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Ballet Talk for Dancers

Need help deciding what to do


jerseymom

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My husband and I are confused and not sure what to do next year. Sorry if this is long. I'd appreciate any input as I"m sure many of you have been in the same position.

 

Our daughter started ballet and tap at age 4 at a local studio. She dropped tap after a year ("it's too wild" lol) and continued with ballet. She is lean, athletic, coordinated, and graceful. Most teachers have commented that she has natural talent. It's the work ethic that's a little slacking.

 

This past September we moved her to the top Philadelphia school for ballet because she said the studio "wasn't challenging enough". Well, by the end of the year she said the ballet school is too challenging. She LOVES to dance but has trouble focusing during technique class. This school is no joke and neither is the teacher. She's not mean but she is all business. If you are praised you KNOW you earned it. The teacher is advancing her to Level I next year. Said that DD tends to slack off a bit (she's a little bored) and needs to be pushed but that she can definitely handle it. Only problem with that is it requires 2 90 min. classes a week instead of 1 hour a week. DD is not thrilled about the amount of time.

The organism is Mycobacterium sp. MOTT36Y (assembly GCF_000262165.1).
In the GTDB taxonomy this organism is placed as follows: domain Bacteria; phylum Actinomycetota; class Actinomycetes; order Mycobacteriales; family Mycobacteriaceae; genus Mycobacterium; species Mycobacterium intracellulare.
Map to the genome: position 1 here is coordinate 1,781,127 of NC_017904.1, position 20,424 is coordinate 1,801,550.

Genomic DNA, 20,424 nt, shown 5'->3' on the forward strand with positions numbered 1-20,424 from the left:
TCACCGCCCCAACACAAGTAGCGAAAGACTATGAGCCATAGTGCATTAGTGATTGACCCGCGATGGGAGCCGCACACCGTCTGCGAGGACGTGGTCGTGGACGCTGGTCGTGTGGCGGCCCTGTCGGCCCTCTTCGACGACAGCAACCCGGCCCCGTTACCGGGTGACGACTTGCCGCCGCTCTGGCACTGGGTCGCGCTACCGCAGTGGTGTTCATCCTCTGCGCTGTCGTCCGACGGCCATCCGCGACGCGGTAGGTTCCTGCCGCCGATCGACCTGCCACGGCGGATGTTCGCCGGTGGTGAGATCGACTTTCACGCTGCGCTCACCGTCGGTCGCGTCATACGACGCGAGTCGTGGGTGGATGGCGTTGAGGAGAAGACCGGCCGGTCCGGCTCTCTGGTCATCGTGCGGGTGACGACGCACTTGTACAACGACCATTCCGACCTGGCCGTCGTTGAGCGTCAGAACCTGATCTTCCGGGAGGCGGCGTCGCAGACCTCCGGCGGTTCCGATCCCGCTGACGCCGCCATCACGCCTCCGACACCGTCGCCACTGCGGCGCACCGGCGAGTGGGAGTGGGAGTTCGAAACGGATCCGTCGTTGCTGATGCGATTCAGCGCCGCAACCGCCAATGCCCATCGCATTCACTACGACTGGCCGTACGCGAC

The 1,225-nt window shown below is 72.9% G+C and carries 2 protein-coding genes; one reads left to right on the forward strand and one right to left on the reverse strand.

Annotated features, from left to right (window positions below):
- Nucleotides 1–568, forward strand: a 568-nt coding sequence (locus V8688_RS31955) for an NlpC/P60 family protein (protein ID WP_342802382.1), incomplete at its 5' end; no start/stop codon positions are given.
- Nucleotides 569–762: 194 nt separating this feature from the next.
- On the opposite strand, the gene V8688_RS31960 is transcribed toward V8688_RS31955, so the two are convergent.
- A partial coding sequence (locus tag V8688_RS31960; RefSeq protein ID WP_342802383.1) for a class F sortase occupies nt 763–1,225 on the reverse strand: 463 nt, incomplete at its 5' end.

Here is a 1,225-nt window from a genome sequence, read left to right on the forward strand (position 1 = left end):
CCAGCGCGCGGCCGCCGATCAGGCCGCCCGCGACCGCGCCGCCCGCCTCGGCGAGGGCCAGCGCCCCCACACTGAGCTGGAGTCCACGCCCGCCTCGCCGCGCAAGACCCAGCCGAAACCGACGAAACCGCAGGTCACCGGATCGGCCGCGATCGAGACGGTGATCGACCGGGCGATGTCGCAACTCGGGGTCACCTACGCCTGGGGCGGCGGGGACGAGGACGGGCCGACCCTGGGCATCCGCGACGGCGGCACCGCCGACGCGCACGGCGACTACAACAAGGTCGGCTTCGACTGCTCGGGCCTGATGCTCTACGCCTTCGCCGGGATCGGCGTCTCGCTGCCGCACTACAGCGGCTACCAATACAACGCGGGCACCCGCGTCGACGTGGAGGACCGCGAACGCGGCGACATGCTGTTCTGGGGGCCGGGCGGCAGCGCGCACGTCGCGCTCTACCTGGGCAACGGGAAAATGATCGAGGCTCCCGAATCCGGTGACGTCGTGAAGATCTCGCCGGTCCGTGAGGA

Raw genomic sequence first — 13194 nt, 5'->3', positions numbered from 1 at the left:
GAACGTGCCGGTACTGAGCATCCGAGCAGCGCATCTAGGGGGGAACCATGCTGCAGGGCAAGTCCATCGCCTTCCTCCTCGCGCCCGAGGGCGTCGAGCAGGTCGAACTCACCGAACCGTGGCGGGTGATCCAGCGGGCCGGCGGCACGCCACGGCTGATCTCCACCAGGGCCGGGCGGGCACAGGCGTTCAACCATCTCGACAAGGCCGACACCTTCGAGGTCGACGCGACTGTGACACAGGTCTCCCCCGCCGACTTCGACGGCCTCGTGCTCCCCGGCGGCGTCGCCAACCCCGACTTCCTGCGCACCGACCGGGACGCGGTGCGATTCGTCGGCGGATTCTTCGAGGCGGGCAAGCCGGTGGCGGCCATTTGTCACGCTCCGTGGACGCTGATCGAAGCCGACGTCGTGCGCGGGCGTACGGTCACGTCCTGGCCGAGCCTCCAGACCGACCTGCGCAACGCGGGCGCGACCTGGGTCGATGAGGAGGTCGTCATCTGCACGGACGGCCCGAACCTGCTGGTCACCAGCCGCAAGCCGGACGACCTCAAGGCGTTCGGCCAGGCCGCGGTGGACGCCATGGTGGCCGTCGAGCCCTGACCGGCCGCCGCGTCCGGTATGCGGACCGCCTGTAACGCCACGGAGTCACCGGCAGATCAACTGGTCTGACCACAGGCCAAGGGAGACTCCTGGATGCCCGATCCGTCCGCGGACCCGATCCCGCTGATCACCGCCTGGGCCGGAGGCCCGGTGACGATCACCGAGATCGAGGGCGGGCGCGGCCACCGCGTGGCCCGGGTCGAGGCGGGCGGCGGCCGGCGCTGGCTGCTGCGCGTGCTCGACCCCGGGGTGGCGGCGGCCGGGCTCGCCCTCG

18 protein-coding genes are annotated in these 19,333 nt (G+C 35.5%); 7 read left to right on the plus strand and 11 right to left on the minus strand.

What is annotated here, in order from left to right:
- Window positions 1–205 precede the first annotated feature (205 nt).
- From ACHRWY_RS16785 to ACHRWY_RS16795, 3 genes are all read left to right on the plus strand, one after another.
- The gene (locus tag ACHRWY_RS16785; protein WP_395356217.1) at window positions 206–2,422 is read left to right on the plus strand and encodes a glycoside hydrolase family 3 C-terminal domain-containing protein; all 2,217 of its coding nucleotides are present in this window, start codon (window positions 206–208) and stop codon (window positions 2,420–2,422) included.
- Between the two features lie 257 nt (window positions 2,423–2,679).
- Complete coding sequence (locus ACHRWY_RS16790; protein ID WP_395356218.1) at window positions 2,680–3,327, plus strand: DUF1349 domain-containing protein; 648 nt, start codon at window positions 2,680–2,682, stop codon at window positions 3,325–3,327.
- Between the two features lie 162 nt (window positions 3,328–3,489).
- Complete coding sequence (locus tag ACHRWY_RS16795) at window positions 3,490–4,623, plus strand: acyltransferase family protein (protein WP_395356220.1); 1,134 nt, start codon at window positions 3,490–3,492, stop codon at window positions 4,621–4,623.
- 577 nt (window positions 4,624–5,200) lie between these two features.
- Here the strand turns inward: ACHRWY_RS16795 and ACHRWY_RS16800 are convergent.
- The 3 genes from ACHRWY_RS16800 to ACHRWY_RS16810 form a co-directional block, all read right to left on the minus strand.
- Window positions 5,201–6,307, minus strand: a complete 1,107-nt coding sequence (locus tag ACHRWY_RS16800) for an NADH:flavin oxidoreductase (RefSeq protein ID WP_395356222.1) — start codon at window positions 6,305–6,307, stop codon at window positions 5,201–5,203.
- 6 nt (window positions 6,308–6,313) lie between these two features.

She also started gymastics last September and has really improved. The coach asked her to train for the competitive team next year. That would mean 2 3-hour classes a week. DD is SO excited!

 

DD "loves to dance but hates dance class" but hey, she's only 7. I can't blame her. So...

 

Do we push for her to continue dance? Explain that ballet training is a slow gradual process and some day she WILL get to be on pointe and do the more dramatic steps?

 

Do we let her quit to do gymnastics?

 

Do we try to do both (schedule-wise it is possible but is it way to much for a 7 year old)?

Do we go to a different local studio which does not require 2 classes/wk?

 

How bad would it be to let her stop ballet for a year to try out gymnastics?

 

No clue what the "best" path is for DD!! And I don't think the 7 year old makes the decision on her own. DD was on the brink of quitting all together but after recital last night is re-energized about dance. So her decision/opinion depends what day/time you ask her.

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I don't see why she couldn't do both for a while? 2-3 hours of gymnastics (which is very light, actually) plus a total of 3 hours of ballet is only 6 or so hours a week. Many kids are doing 12-16 hours a week of a sport at age 7, and handle it fine.

 

Can she try the more rigorous ballet and drop it if it's too much, not fun, etc?

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It's actually 6 hours of gymastics a week. So that would be a total of 9 hours of training a week with the 2 weekly ballet classes. Still under the 12 - 16 you've mentioned though. Thanks for your input. My husband thinks 6 hrs/week is crazy let alone 9 hrs. But if she loves it and is happy and school work isn't suffering, why not? I think he's concerned about training to hard too young and actually causing injury. She's our first and not sure what is too much at this age.